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Wednesday, May 28, 2014

Anything can happen

Right now my brain is just one big ticker tape of Dirty Kanza-related obsessiveness.  To-do lists colliding with plans for the checkpoints interrupted by forecast-checking.  I fall asleep calculating paces in my head...If I average 12.5 mph and keep my transitions super quick, I'll finish in around 16+ hours....If I average 12 mph...if I average 11 mph...I don't usually get past that point before I'm out.  There's a "Racing the Sun" award for those who finish before sunset; that isn't even on my radar.  Instead, I joke in all seriousness that I'm racing the sunrise.  I have a history of failure at this race.

In 2012 I registered at the last minute and went into the race comically unprepared.  Despite following the sub-stellar advice in my own Complete Idiot's Guide to Dirty Kanza, I made it a surprising 160 miles before falling, hurting my knee, quitting, and spending a year regretting the way I'd left the second CP with no real intentions of going far and thus sealing the DNF that had been likely but not certain.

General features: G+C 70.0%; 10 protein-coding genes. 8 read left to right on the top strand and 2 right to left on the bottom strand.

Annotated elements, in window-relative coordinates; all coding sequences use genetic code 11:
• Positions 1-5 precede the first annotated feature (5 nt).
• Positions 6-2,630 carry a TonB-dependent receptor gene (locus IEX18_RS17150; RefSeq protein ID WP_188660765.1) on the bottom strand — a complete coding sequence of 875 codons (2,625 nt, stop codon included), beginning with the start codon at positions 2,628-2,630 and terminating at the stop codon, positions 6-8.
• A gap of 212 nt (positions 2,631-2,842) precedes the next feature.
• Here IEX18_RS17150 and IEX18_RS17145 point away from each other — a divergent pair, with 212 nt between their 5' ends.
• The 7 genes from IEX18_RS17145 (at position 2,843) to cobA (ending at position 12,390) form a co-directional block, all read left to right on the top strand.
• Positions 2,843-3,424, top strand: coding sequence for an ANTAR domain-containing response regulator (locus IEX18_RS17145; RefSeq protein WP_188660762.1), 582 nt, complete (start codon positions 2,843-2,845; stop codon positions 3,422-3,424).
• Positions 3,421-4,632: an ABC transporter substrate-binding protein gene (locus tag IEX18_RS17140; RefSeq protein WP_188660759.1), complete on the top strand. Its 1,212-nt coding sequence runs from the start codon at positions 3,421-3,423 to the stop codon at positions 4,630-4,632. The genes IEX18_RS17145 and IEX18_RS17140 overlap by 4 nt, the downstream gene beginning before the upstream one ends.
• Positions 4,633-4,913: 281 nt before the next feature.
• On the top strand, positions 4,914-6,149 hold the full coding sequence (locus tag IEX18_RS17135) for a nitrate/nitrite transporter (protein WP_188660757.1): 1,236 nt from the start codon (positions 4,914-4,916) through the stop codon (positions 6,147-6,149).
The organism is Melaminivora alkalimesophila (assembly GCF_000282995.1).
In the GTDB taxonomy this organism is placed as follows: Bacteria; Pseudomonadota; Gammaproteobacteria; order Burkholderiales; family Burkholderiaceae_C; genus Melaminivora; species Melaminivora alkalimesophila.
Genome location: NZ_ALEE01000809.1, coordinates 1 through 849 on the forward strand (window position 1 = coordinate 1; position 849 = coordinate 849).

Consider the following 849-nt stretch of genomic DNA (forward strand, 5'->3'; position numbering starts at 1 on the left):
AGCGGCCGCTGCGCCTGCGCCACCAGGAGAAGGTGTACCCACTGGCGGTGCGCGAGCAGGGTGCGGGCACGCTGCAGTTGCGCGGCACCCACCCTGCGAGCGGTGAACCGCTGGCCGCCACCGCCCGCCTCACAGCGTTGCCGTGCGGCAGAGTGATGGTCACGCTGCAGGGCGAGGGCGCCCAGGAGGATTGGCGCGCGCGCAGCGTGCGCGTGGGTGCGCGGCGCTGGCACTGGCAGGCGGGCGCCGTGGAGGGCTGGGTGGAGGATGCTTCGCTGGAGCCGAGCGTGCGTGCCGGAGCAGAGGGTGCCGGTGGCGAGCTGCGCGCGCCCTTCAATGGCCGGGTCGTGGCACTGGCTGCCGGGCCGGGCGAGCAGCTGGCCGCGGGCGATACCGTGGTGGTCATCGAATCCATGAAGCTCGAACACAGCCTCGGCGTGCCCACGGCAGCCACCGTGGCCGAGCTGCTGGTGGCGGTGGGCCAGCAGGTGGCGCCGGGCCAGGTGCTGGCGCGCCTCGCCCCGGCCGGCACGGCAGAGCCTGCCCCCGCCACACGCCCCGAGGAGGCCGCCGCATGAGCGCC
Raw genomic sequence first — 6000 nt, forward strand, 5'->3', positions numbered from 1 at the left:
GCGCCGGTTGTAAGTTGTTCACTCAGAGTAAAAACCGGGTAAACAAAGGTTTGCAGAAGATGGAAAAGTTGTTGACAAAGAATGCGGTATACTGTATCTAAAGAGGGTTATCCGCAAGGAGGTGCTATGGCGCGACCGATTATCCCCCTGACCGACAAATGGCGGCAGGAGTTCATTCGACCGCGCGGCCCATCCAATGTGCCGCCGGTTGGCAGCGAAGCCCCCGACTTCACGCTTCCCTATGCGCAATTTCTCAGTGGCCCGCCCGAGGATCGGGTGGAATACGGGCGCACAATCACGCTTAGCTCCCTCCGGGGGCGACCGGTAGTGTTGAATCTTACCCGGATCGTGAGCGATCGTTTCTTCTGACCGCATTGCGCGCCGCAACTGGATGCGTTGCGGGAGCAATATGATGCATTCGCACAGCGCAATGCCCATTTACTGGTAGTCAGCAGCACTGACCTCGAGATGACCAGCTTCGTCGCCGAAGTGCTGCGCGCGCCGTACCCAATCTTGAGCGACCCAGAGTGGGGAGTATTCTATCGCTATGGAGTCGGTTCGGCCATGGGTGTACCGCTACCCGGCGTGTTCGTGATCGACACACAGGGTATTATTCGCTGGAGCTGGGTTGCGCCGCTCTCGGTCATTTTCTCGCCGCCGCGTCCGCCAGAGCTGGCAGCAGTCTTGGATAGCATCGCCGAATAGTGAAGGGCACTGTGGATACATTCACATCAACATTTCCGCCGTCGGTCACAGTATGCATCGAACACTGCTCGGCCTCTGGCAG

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Waving the white flag in 2013.
In 2013, I signed up the moment online registration opened and did much better with my training (for example, I actually rode on gravel and hills).  Last year's distractions included a little throw-down over the family vacation that my in-laws planned during a time frame that included DK (after multiple tense "discussions", full-on arguments, and some tears, Jeff and Jacob went to Colorado while I headed to Kansas);  a little emergency surgery for Nathan; and the tornadoes that pummeled my town -- where my 3-days post surgery son was home alone -- while I watched helplessly from my hotel room in Emporia.  It was an inauspicious lead-up to a race that was derailed by Kansas winds and my disappointing lack of mental toughness, ending in my second DK DNF.